Category Archives: Propeller Head Content
Or, Data Normalization Using Indices for Fun and Profit
One time a big outdoor sports retailer asked me to analyze their online and catalog sales data in one region of the country, and then use that analysis to try to estimate sales in future brick-and-mortar locations in the same region.
So I did the analysis. Based on my results, I confidently figured they’d probably sell more stuff in Atlanta than they would in Siler City, North Carolina. Wow, what a blinding glimpse of the obvious. The right thing to do would be to compare data between the two places on more of an even footing. There are many ways to do that, but one of my favorites is to use indices. Indexing is meaningful, easy to understand, easy to calculate, and fun. So naturally, I charge a fortune for it (just kidding).
To demonstrate, I took two of my favorite things, 1) anything to do with Ohio and 2) cheeseburgers. Then I calculated indices on based on some real retail sales data from last year.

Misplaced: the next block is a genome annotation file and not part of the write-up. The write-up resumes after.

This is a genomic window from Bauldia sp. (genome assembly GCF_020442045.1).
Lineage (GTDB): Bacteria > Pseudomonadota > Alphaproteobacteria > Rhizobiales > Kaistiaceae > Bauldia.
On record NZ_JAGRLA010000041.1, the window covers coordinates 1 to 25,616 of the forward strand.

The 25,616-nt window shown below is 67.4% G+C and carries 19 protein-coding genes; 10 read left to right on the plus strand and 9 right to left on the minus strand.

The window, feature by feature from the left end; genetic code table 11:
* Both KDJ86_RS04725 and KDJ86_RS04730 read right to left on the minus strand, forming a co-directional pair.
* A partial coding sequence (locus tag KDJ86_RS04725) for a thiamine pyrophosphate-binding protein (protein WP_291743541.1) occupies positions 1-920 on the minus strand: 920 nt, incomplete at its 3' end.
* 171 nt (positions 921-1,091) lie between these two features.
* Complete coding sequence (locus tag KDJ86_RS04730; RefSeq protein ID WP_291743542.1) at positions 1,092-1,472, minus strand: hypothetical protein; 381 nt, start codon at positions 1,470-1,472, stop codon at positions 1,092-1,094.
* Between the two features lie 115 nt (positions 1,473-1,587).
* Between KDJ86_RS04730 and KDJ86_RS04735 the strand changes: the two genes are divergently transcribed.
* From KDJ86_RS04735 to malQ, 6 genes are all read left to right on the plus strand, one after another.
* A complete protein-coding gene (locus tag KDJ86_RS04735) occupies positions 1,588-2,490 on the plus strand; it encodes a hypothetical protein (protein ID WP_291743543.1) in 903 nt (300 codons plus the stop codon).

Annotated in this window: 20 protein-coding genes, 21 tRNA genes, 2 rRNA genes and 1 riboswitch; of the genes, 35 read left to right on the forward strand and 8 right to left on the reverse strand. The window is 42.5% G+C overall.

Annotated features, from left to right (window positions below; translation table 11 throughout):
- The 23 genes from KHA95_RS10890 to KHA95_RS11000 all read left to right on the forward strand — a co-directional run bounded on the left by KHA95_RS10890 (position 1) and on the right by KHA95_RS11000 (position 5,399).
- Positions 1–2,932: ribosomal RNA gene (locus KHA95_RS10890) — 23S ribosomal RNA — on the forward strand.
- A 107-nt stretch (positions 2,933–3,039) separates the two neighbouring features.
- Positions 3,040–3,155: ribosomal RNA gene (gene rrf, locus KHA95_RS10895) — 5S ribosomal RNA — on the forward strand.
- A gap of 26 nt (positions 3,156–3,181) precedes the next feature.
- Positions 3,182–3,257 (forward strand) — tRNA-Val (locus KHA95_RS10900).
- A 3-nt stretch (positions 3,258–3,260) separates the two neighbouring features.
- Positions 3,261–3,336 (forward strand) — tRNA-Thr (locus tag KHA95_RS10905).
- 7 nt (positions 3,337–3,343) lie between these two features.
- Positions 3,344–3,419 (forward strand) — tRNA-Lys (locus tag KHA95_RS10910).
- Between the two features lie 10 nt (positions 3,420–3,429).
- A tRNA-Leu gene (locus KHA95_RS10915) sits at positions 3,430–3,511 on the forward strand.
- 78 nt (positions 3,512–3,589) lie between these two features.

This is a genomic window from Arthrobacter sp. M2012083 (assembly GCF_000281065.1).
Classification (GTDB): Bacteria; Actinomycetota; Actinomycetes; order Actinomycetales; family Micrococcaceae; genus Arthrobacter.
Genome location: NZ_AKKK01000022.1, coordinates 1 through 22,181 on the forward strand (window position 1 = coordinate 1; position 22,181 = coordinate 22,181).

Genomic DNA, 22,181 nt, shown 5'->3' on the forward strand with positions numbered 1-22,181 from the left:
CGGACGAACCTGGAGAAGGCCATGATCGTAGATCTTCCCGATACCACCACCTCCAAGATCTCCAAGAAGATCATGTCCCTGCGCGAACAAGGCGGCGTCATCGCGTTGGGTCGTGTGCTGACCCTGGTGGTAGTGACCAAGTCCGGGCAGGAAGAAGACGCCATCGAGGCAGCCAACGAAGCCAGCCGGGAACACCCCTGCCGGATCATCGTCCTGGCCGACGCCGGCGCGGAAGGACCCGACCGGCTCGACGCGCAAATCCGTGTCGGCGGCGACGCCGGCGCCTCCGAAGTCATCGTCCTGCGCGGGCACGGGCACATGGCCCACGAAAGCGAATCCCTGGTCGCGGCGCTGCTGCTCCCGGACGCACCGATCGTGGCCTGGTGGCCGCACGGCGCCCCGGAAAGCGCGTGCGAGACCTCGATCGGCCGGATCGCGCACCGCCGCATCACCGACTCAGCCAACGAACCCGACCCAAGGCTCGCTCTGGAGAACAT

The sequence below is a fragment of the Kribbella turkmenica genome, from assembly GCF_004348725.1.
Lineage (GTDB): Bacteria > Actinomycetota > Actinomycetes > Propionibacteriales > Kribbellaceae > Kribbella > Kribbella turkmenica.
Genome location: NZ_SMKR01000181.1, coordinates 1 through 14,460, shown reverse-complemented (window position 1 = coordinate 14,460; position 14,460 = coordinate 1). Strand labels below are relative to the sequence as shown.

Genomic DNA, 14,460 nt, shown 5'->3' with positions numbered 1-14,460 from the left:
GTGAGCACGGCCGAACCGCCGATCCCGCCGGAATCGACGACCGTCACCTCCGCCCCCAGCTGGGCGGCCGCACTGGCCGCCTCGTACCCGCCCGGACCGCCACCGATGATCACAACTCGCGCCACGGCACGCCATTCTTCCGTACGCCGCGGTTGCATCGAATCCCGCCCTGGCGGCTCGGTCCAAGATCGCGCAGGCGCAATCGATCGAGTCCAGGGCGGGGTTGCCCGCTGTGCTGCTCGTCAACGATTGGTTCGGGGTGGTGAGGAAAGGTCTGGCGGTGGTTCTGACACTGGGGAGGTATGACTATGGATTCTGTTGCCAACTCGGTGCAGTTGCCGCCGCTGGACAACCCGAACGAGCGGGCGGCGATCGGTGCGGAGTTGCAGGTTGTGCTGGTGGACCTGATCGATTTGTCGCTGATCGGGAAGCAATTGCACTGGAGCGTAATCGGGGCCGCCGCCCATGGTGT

Fact 1: People in Ohio Love Cheeseburgers. Or Big Macs, or Frosties, or Whoppers. Ohioans consumed 68% more of these types of fast foods, on average, than US consumers in general.
Fact 2: People in Warren have a higher Munch-a-Burger Index than do people in Youngstown. Folks in both cities spend more than the US average on this food, but less than others in Ohio (note the Bonus Facts below).
Fact 3: 26% of people nationally spent some amount > $0 at one of these restaurants in the past 6 months. But that’s true of 34% of Ohioans! It’s 30% in Youngstown, and 29% in Warren. Now there’s an interesting little data point. About the same percentage of the population frequent one of those restaurants between Youngstown and Warren, yet those hungry Warrenites spend oh so much more: $102.28 in the past 6 months versus $74.31 among Youngstowners.